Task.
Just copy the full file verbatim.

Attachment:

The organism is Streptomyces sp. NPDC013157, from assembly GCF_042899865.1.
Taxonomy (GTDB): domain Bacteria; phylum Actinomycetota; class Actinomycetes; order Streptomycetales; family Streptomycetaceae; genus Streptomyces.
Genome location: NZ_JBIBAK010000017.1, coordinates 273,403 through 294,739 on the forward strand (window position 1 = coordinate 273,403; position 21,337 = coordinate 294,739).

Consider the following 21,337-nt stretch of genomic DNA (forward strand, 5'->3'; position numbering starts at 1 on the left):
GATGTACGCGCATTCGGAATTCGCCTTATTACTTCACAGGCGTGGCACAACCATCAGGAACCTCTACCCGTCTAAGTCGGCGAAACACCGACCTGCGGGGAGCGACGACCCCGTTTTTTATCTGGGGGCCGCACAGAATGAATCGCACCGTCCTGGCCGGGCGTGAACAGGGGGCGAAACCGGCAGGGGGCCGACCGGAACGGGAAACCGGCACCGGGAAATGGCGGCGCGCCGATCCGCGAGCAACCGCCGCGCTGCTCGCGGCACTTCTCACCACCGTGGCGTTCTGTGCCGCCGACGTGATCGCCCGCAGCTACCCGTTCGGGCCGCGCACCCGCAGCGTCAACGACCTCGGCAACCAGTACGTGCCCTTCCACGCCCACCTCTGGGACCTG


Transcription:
The organism is Streptomyces sp. NPDC013157, from assembly GCF_042899865.1.
Taxonomy (GTDB): domain Bacteria; phylum Actinomycetota; class Actinomycetes; order Streptomycetales; family Streptomycetaceae; genus Streptomyces.
Genome location: NZ_JBIBAK010000017.1, coordinates 273,403 through 294,739 on the forward strand (window position 1 = coordinate 273,403; position 21,337 = coordinate 294,739).

Consider the following 21,337-nt stretch of genomic DNA (forward strand, 5'->3'; position numbering starts at 1 on the left):
GATGTACGCGCATTCGGAATTCGCCTTATTACTTCACAGGCGTGGCACAACCATCAGGAACCTCTACCCGTCTAAGTCGGCGAAACACCGACCTGCGGGGAGCGACGACCCCGTTTTTTATCTGGGGGCCGCACAGAATGAATCGCACCGTCCTGGCCGGGCGTGAACAGGGGGCGAAACCGGCAGGGGGCCGACCGGAACGGGAAACCGGCACCGGGAAATGGCGGCGCGCCGATCCGCGAGCAACCGCCGCGCTGCTCGCGGCACTTCTCACCACCGTGGCGTTCTGTGCCGCCGACGTGATCGCCCGCAGCTACCCGTTCGGGCCGCGCACCCGCAGCGTCAACGACCTCGGCAACCAGTACGTGCCCTTCCACGCCCACCTCTGGGACCTG